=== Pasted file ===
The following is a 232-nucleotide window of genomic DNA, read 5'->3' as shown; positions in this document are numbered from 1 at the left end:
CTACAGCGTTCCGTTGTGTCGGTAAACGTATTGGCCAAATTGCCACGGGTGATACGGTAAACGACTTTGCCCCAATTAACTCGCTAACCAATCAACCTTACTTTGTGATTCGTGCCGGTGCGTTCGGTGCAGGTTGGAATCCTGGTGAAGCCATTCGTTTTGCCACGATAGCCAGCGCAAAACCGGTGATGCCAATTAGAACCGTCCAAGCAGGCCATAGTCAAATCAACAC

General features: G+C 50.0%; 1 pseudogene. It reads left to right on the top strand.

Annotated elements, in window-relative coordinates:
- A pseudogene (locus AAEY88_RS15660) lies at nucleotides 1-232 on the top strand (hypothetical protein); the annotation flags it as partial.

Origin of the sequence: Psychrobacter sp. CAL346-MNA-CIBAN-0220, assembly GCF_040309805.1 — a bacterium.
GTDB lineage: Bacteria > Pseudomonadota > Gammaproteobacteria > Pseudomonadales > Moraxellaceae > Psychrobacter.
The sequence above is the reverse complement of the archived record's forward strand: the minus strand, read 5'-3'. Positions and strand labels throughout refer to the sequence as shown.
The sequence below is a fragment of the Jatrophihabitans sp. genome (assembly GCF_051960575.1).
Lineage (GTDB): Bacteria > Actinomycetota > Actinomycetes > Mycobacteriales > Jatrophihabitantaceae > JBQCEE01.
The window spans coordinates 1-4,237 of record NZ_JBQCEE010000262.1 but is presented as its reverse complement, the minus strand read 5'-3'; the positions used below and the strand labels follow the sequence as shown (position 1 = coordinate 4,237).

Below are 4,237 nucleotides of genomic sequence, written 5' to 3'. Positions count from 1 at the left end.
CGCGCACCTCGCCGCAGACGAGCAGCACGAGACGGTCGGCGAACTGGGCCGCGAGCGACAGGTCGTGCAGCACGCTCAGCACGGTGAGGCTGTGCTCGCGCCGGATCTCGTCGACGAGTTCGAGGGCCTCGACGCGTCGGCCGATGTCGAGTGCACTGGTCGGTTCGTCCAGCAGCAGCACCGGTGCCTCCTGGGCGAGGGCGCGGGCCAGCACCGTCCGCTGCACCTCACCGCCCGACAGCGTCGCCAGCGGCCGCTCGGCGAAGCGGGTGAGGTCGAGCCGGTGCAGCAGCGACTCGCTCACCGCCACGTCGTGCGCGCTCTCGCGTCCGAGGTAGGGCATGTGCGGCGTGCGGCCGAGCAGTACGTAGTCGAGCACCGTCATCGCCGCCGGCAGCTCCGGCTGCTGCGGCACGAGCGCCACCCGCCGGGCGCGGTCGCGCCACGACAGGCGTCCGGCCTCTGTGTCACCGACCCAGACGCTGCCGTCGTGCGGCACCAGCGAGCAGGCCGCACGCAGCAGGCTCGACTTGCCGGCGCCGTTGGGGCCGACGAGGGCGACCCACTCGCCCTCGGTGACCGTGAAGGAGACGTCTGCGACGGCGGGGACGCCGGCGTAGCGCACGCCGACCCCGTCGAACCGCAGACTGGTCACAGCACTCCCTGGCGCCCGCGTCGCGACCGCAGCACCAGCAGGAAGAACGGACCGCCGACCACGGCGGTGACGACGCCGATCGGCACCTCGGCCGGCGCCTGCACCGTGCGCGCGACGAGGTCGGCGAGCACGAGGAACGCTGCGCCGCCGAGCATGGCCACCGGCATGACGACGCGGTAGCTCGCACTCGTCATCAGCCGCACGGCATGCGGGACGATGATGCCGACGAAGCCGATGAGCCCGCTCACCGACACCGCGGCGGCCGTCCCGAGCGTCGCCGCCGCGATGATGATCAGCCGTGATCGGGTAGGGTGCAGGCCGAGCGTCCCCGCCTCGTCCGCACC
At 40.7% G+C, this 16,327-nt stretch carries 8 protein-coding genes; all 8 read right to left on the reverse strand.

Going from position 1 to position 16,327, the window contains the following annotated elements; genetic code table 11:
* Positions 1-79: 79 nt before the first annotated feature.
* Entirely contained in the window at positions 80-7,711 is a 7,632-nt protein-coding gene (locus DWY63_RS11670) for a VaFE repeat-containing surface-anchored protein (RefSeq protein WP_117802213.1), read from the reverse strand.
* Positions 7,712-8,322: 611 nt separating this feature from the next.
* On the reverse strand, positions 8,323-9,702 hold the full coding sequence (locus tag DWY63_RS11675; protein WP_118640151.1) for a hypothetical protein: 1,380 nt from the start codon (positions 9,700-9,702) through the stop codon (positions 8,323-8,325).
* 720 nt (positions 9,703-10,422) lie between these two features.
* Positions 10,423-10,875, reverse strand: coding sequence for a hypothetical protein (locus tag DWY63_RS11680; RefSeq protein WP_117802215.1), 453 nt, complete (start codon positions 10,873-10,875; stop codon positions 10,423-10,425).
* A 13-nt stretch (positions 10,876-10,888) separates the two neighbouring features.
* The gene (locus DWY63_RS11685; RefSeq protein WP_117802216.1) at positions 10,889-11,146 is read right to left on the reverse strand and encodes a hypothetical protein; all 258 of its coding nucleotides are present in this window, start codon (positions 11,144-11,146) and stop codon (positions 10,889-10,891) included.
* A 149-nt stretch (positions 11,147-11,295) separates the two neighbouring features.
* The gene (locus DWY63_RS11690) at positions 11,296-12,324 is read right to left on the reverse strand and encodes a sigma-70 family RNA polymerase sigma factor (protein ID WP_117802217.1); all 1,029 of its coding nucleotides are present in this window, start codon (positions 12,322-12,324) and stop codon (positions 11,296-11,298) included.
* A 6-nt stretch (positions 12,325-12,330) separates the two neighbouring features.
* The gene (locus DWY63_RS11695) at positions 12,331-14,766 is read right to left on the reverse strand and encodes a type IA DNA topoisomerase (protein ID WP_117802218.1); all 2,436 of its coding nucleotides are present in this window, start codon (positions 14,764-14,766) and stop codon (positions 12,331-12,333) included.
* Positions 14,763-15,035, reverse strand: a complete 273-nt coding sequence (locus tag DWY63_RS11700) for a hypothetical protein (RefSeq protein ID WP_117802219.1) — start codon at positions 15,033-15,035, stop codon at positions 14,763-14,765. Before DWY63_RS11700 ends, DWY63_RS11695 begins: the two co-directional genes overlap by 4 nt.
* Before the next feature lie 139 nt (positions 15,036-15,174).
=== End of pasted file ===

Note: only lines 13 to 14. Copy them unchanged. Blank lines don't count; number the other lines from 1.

CGCGCACCTCGCCGCAGACGAGCAGCACGAGACGGTCGGCGAACTGGGCCGCGAGCGACAGGTCGTGCAGCACGCTCAGCACGGTGAGGCTGTGCTCGCGCCGGATCTCGTCGACGAGTTCGAGGGCCTCGACGCGTCGGCCGATGTCGAGTGCACTGGTCGGTTCGTCCAGCAGCAGCACCGGTGCCTCCTGGGCGAGGGCGCGGGCCAGCACCGTCCGCTGCACCTCACCGCCCGACAGCGTCGCCAGCGGCCGCTCGGCGAAGCGGGTGAGGTCGAGCCGGTGCAGCAGCGACTCGCTCACCGCCACGTCGTGCGCGCTCTCGCGTCCGAGGTAGGGCATGTGCGGCGTGCGGCCGAGCAGTACGTAGTCGAGCACCGTCATCGCCGCCGGCAGCTCCGGCTGCTGCGGCACGAGCGCCACCCGCCGGGCGCGGTCGCGCCACGACAGGCGTCCGGCCTCTGTGTCACCGACCCAGACGCTGCCGTCGTGCGGCACCAGCGAGCAGGCCGCACGCAGCAGGCTCGACTTGCCGGCGCCGTTGGGGCCGACGAGGGCGACCCACTCGCCCTCGGTGACCGTGAAGGAGACGTCTGCGACGGCGGGGACGCCGGCGTAGCGCACGCCGACCCCGTCGAACCGCAGACTGGTCACAGCACTCCCTGGCGCCCGCGTCGCGACCGCAGCACCAGCAGGAAGAACGGACCGCCGACCACGGCGGTGACGACGCCGATCGGCACCTCGGCCGGCGCCTGCACCGTGCGCGCGACGAGGTCGGCGAGCACGAGGAACGCTGCGCCGCCGAGCATGGCCACCGGCATGACGACGCGGTAGCTCGCACTCGTCATCAGCCGCACGGCATGCGGGACGATGATGCCGACGAAGCCGATGAGCCCGCTCACCGACACCGCGGCGGCCGTCCCGAGCGTCGCCGCCGCGATGATGATCAGCCGTGATCGGGTAGGGTGCAGGCCGAGCGTCCCCGCCTCGTCCGCACC
At 40.7% G+C, this 16,327-nt stretch carries 8 protein-coding genes; all 8 read right to left on the reverse strand.